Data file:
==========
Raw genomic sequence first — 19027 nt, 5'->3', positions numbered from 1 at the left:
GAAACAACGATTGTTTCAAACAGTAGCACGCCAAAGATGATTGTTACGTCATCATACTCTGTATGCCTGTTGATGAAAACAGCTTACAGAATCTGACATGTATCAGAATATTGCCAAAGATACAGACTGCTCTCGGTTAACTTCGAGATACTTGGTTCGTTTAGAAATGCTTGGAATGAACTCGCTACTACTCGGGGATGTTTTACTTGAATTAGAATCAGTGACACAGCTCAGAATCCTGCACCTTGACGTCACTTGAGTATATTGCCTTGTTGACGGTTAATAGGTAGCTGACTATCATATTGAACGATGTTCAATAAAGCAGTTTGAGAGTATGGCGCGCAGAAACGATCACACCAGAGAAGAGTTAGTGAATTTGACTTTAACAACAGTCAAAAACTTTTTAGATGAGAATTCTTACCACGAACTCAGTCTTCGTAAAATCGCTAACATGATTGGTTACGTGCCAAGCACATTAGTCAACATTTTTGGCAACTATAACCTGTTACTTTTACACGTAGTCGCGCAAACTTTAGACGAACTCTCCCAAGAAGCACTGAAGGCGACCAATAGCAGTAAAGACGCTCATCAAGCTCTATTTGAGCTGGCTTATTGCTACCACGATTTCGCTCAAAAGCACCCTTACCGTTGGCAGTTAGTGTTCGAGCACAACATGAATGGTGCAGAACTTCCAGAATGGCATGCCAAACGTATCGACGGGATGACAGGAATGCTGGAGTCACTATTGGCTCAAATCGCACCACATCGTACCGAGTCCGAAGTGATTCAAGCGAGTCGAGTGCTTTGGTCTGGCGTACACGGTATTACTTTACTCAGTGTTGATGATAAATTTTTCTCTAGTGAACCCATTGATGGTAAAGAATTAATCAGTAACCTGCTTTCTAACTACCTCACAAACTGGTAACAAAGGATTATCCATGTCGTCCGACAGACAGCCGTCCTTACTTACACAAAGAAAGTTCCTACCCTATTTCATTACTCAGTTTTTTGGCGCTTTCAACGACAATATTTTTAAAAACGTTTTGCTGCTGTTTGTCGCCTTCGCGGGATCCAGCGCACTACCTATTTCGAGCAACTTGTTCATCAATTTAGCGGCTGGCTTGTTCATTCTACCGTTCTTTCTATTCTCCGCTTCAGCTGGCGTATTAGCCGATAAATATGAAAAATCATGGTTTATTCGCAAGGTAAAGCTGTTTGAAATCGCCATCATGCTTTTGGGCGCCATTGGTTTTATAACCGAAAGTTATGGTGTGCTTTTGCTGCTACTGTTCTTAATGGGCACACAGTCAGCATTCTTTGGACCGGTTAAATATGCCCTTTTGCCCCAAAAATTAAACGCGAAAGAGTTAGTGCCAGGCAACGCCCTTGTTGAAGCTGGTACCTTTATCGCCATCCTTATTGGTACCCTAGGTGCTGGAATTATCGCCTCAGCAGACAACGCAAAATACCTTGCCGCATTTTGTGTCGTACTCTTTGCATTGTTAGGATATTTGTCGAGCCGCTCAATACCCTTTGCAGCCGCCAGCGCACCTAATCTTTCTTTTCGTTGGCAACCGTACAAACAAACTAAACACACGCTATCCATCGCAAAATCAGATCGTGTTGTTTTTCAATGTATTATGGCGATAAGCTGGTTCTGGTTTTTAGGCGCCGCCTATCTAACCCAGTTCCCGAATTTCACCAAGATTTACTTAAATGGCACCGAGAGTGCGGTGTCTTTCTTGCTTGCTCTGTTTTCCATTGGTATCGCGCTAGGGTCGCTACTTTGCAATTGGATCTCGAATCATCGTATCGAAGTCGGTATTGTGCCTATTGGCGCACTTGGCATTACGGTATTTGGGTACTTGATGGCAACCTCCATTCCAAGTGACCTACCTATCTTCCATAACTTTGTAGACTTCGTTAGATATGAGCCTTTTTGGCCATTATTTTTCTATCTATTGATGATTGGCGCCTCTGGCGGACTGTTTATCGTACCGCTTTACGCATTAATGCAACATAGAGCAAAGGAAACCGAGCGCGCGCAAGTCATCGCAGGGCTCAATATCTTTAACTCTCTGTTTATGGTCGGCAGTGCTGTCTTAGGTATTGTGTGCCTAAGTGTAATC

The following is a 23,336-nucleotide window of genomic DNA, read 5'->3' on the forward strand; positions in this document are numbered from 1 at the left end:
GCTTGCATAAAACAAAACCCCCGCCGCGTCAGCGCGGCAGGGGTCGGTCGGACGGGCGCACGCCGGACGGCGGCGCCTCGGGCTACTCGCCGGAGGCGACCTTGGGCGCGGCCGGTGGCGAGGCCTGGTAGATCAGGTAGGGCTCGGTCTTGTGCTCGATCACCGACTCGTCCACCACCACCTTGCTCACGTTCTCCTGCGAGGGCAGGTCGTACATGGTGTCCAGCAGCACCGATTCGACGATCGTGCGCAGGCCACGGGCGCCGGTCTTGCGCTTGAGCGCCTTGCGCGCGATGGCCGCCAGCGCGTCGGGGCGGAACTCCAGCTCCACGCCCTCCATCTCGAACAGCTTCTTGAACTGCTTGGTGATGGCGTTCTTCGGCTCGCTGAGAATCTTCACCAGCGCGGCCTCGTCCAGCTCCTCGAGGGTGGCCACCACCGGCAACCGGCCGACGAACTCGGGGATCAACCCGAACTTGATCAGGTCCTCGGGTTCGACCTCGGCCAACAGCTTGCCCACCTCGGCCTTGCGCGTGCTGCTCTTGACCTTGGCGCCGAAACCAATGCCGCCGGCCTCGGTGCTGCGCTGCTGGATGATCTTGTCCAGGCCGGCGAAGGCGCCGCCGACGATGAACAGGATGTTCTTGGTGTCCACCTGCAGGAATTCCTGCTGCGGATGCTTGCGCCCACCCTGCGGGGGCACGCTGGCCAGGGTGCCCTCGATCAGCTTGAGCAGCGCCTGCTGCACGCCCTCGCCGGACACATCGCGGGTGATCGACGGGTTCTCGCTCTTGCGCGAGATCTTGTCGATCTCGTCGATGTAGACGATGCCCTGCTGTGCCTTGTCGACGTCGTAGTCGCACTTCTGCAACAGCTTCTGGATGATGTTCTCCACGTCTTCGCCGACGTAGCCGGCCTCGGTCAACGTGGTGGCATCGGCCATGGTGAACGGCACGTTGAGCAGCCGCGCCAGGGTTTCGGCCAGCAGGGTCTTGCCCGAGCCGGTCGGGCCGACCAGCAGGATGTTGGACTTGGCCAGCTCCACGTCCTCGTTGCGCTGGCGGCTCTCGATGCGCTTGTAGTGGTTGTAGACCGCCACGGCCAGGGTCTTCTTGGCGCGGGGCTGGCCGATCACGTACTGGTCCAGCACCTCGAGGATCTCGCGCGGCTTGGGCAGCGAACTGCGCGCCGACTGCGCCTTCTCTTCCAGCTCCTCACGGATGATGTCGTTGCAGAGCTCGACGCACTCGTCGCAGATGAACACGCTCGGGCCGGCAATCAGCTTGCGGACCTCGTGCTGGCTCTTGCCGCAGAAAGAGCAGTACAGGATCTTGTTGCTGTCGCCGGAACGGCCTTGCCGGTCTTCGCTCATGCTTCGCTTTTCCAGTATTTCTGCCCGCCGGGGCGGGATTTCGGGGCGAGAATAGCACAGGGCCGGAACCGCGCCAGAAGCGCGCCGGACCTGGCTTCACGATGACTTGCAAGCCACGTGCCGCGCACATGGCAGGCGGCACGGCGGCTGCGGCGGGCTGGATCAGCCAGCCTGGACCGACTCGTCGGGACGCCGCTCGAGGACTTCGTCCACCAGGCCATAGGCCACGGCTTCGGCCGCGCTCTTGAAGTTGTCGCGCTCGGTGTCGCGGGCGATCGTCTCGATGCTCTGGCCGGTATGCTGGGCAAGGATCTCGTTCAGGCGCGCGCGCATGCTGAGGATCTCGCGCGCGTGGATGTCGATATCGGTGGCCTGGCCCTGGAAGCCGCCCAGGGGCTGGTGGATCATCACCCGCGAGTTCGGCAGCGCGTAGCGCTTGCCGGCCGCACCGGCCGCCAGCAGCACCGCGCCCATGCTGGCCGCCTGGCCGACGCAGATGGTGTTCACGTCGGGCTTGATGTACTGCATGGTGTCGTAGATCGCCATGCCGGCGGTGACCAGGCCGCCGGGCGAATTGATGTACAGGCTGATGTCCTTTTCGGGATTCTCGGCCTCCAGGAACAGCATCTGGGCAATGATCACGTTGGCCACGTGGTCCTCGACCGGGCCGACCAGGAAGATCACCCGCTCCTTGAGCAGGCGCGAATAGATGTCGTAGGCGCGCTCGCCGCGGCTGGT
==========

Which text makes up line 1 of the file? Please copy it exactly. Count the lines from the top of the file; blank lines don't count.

Raw genomic sequence first — 19027 nt, 5'->3', positions numbered from 1 at the left: